Networking with Your Peers

See allHide authors and affiliations

Science  13 Apr 2007:
Vol. 316, Issue 5822, pp. 175
DOI: 10.1126/science.316.5822.175c

Phenotypes embody genotypes, but identifying the steps from coding region to phenotypic variant is not always straightforward because it can often involve complex or multiple protein interactions, or both. These interactions can be decomposed into the direct regulation of genes through protein-protein, protein-DNA, and DNA modifications such as methylation and an indirect regulation that includes genetic interactions between regulator genes. By creating strains of yeast carrying single or double mutations in five transcription factors known to affect filamentous growth and examining their phenotypes and gene expression profiles, Carter et al. employed a systematic strategy for generating a model that could be used to estimate phenotypic variation resulting from the mutation of a gene within a network. As a result of accounting for both direct and indirect genetic effects, the authors were able to predict the expression levels of the double mutants on the basis of the single mutants, and to infer functional cross-influences between previously unidentified interactions. — LMZ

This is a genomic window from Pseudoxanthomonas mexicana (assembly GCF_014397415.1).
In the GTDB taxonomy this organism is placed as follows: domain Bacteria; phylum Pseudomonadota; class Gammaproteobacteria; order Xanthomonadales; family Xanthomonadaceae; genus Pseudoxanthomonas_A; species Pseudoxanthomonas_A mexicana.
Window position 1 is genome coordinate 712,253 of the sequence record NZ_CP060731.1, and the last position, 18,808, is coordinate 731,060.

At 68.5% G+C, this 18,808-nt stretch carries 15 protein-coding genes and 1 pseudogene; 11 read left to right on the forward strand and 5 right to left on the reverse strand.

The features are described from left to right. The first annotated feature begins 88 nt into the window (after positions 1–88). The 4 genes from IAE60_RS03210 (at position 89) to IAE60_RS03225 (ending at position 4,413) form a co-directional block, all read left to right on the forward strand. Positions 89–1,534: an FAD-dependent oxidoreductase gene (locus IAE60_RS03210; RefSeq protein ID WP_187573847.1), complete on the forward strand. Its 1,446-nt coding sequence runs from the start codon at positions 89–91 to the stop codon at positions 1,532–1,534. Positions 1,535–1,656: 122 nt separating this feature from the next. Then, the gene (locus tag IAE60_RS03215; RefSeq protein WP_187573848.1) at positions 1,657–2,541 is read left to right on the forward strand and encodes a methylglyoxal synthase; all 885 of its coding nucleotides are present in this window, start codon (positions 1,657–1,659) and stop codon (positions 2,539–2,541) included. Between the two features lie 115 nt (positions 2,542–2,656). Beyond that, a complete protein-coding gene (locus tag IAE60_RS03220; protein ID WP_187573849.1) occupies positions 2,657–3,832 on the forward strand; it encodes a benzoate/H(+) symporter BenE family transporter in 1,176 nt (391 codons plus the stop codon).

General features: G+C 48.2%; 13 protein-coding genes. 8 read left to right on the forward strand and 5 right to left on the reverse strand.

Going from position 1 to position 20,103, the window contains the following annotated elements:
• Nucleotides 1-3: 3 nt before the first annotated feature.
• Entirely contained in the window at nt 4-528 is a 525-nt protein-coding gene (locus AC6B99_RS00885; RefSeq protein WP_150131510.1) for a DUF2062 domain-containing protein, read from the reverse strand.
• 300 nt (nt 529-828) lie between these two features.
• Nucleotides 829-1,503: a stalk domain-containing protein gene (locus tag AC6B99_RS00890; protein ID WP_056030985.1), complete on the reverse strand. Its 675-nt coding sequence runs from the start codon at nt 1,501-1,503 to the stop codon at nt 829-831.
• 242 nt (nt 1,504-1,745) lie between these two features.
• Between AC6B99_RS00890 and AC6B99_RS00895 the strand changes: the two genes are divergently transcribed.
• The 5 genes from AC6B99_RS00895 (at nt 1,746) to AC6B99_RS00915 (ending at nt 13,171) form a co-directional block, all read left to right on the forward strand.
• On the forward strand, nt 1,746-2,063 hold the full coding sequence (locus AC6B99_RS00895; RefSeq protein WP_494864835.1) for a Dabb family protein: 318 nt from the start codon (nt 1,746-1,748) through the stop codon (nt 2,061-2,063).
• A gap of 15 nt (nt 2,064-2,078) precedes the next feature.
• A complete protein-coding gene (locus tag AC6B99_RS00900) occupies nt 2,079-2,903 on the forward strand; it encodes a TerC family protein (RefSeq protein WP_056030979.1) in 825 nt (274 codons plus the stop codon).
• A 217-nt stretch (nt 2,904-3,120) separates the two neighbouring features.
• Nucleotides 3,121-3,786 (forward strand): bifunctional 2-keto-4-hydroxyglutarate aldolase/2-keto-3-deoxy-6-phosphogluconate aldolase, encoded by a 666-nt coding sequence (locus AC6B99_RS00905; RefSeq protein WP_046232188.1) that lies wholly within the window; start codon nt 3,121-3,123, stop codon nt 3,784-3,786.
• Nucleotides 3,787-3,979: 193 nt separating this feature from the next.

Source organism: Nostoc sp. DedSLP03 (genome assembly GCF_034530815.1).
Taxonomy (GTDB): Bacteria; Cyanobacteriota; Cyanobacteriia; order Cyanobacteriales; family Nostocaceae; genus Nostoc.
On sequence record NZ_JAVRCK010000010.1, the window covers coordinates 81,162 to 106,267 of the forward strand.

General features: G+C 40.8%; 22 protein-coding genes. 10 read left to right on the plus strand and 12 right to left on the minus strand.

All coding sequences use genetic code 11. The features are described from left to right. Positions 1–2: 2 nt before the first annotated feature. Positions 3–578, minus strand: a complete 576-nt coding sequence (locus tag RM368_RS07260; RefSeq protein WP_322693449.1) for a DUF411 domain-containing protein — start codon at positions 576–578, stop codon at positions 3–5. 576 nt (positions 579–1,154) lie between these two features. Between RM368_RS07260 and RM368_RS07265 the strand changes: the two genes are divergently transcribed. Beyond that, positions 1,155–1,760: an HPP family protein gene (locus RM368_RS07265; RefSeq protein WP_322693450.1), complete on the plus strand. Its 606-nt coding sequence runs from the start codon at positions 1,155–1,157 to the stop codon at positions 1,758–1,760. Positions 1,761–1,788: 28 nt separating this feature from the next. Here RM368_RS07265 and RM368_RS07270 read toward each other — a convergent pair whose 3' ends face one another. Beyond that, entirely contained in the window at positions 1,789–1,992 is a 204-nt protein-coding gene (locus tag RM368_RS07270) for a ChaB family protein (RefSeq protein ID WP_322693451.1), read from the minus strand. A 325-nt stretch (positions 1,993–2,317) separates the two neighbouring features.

Mol. Syst. Biol. 3, 10.1038/msb4100137 (2007).

Navigate This Article